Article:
Planning to sell your business can seem to be overwhelming. How much is the business worth? Who will buy the business, and what happens to my employees? When should I sell the business? Well, there is no definite selling season that every company abides by. The bottom line is that the best time to sell your business is when you and your business are ready. 

Typical Buyer Behavior

Sure, there are common periods of the year that give reasons to sell. For example, some believe that during the first fiscal quarter of the calendar year, investors and potential buyers have a strong motivation to start the year right by looking at businesses that will help them achieve their annual goals. 

However, if you are not ready, it likely does not make sense to try and meet this artificial deadline. Selling a business requires a lot of effort and time. If you want to get the most from your business (and rightfully so), set your own timeline to prepare yourself for the sale. If you have put in the work to prepare, there may not even be “bad timing” to sell your business. 

Start your exit with an estimate for what your business may be worth

Importance Of Trends

Knowing about market trends works in your favor but should not be the primary reason for your decision. Therefore, understanding what makes selling favorable during a certain period of time may help maximize your profit. 

So, if there is no ideal time to sell in a year, what should be the basis? You may be asking yourself, “When is my company ready to sell?” and we are here to help you clarify certain things. 

Factors That Attract Buyers

Generally speaking, potential buyers are attracted to a company’s profitability and longer-term growth opportunity. They want to buy at a strong time during your company’s lifecycle versus a particular month of the year. In addition to articulating what makes your business special, having accurate and up-to-date financial records is necessary.

You will want to have at least three years of profit and loss statements, a current balance sheet, and tax returns for the past three years. Additionally, it’s important to have documents related to the formation of your business entity (incorporation documents) and agreements such as leases, loan agreements, and customer contracts.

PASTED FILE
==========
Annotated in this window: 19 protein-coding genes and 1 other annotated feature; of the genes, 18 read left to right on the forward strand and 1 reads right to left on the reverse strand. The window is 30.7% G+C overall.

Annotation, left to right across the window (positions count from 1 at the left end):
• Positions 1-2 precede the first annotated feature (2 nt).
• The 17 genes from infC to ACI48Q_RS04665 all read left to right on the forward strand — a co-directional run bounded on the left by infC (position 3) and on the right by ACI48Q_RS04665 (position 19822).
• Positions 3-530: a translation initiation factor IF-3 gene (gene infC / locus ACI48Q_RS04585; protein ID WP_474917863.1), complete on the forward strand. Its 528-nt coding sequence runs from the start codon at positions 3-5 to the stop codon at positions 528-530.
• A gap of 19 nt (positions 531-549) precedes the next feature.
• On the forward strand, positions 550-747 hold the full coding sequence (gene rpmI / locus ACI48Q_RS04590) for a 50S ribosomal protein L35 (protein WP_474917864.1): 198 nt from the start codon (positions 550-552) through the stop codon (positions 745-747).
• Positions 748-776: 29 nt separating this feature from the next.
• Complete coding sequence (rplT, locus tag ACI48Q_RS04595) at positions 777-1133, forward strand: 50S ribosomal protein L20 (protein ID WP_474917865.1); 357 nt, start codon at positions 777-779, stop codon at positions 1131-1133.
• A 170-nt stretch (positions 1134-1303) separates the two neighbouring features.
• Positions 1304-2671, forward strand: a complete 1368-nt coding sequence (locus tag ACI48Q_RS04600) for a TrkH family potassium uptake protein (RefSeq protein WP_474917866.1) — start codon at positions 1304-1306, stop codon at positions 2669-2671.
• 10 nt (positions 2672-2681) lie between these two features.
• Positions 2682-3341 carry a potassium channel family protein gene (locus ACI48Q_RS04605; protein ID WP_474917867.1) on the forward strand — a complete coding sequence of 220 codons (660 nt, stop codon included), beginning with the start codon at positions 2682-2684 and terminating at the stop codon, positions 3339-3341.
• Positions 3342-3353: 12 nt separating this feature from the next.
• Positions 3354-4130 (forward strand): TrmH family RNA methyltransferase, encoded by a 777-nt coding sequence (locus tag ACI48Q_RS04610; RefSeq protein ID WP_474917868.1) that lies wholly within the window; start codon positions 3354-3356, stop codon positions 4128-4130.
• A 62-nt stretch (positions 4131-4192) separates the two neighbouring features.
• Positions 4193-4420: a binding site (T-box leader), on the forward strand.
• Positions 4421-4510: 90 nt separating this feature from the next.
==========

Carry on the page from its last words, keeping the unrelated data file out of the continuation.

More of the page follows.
Having these documents shows a prospective buyer that you are serious about selling your business and ready to engage in the due diligence process. 

Other Tips For Preparing

In addition to documents, you will eventually want to prepare your employees when a transaction is imminent. They will want to know what changes to expect if they will retain their jobs and any anticipated changes to health care or other benefits.

Ensuring you have this covered and will help with a transition period gives a buyer more confidence about the longer-term prospects of the business. 

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Final thoughts!

The bottom line is different times of the year support the different cycles of your business. So while you are determining the cycle that would attract the most buyers, having proper and complete documentation for your business and investing in a business valuation would be great next steps. 

This valuation gives you and your potential buyer the fair value of your business. During your negotiations, this can be your ally that helps explain your asking price. Having business valuations every year or so also helps you in keeping track of the growth of your business and to continuously improve. 

Lastly, having a business transition plan is essential for you, your employees, and your business as a whole. It is your guide for any situation down the line so that there is no cause for panic and rushed decisions and so that your business will keep on running. It really pays to plan ahead!